Are there instances in llvm where we perform range-based sorting? I see that std has an experimental range-based sort (std::experimental::ranges::sort) which I don't see being used in llvm.

I think in practice almost *every* sort we do would be range-based (i.e. we almost always sort an entire container). We generally don't use std::experimental things in LLVM because they're not reliably present across platforms, but that doesn't mean we don't provide our own implementations for good ideas.

Also what should be the semantics of a range-based shuffle sort? Will it just shuffle the given range? Or should it shuffle the entire container but just sort the range?

I don't understand this question. You can't get to the entire container from a range.

Are there instances in llvm where we perform range-based sorting? I see that std has an experimental range-based sort (std::experimental::ranges::sort) which I don't see being used in llvm.

I think in practice almost *every* sort we do would be range-based (i.e. we almost always sort an entire container). We generally don't use std::experimental things in LLVM because they're not reliably present across platforms, but that doesn't mean we don't provide our own implementations for good ideas.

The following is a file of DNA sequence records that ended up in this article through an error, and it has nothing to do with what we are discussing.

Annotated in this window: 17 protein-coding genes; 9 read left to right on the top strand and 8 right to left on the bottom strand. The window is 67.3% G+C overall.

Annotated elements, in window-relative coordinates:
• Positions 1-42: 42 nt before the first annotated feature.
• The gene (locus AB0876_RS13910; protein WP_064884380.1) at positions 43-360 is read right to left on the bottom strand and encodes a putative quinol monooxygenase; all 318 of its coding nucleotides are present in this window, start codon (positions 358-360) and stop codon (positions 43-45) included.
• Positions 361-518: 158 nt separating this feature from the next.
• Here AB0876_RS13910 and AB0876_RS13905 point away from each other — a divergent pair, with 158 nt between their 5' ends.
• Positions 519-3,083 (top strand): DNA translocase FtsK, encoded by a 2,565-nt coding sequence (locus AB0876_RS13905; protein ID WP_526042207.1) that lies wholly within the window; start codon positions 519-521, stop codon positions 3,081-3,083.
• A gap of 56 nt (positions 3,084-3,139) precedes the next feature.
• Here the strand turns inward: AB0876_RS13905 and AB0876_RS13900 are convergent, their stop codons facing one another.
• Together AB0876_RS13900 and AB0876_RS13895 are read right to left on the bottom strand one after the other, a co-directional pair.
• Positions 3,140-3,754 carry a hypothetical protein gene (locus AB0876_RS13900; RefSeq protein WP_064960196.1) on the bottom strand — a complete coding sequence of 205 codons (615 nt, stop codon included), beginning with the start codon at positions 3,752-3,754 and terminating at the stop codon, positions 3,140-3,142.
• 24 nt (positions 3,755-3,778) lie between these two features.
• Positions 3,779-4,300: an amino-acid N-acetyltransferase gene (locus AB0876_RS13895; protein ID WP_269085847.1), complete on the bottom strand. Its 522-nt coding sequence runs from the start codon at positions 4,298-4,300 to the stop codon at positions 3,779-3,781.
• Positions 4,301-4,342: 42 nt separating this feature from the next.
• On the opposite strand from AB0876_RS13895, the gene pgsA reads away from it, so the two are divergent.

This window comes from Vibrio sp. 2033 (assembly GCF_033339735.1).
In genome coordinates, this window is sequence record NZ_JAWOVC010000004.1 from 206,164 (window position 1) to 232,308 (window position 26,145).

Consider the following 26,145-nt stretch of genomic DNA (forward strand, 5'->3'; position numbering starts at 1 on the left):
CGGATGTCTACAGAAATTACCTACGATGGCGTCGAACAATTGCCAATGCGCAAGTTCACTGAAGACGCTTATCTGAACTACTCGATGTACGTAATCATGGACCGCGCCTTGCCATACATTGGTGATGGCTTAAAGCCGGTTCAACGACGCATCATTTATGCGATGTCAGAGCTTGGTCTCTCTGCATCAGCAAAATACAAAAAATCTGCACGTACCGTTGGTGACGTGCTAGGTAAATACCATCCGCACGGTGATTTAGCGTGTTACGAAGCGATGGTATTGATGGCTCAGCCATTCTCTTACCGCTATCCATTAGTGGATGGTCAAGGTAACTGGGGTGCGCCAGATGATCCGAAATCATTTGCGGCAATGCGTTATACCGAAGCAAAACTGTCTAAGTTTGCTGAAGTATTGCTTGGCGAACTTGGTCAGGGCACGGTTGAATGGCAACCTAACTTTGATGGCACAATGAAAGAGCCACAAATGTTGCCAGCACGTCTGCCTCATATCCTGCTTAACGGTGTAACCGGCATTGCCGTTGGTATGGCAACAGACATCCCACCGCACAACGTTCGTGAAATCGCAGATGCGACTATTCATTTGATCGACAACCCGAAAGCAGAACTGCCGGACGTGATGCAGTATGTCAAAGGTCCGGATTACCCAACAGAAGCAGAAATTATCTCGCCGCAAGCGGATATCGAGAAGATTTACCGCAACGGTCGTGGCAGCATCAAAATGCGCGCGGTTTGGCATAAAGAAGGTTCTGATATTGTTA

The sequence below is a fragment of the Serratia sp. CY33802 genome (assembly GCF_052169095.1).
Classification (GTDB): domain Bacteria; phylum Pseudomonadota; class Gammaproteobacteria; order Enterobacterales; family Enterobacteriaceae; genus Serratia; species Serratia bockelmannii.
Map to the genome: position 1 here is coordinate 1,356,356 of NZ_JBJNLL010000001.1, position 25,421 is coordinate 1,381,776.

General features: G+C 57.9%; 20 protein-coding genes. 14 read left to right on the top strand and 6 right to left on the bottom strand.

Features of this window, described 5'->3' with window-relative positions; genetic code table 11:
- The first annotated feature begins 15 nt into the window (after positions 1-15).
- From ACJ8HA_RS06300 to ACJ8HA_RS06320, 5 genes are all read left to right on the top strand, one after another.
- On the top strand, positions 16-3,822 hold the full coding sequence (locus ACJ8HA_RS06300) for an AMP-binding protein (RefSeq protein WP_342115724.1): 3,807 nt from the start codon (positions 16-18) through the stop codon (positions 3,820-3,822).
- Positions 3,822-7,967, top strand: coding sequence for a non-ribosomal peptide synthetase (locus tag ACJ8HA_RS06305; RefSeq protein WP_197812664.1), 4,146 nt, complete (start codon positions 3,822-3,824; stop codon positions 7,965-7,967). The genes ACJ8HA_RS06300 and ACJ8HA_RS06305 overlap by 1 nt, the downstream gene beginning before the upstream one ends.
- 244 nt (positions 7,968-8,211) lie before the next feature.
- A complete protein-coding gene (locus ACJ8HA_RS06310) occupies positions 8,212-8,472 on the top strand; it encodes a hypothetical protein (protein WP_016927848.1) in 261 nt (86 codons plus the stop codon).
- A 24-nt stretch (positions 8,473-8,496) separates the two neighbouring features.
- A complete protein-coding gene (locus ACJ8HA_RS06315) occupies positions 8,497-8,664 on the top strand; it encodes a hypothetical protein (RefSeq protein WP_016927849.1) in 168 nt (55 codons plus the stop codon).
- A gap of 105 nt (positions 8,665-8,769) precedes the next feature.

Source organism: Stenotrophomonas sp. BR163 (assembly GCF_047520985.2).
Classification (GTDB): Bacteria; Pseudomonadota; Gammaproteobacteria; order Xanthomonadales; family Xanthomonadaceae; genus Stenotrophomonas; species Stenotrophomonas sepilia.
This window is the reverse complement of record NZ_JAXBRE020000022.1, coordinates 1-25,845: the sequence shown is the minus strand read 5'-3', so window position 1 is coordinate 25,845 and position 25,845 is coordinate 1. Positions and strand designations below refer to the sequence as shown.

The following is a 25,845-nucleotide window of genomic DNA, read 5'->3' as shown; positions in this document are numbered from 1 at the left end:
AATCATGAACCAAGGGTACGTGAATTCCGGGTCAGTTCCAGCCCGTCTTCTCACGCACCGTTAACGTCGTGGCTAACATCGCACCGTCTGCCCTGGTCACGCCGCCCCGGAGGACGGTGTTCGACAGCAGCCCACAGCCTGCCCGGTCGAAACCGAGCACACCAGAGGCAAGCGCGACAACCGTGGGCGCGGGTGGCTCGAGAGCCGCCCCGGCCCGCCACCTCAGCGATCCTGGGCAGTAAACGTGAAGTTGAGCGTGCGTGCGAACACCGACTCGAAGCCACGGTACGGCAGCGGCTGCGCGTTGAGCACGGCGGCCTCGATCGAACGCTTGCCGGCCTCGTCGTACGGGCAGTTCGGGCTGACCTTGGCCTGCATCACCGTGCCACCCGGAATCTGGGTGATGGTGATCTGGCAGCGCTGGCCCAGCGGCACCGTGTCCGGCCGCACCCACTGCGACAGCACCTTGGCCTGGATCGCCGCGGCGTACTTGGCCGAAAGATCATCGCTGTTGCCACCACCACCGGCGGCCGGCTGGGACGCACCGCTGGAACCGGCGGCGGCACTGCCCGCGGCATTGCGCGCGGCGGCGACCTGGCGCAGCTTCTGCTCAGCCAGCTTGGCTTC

Also what should be the semantics of a range-based shuffle sort? Will it just shuffle the given range? Or should it shuffle the entire container but just sort the range?

I don't understand this question. You can't get to the entire container from a range.

I think in practice almost *every* sort we do would be range-based (i.e. we almost always sort an entire container).

Exactly that's what I thought too, and llvm::sort already accepts a range (Container.begin(), Container.end()). In that case, could you please clarify what exactly do you mean by a "range-based variant" and its use cases in LLVM?
My idea of range-based was maybe you wanted to sort a subset of the container. Apologies if I did not understand the original requirement :)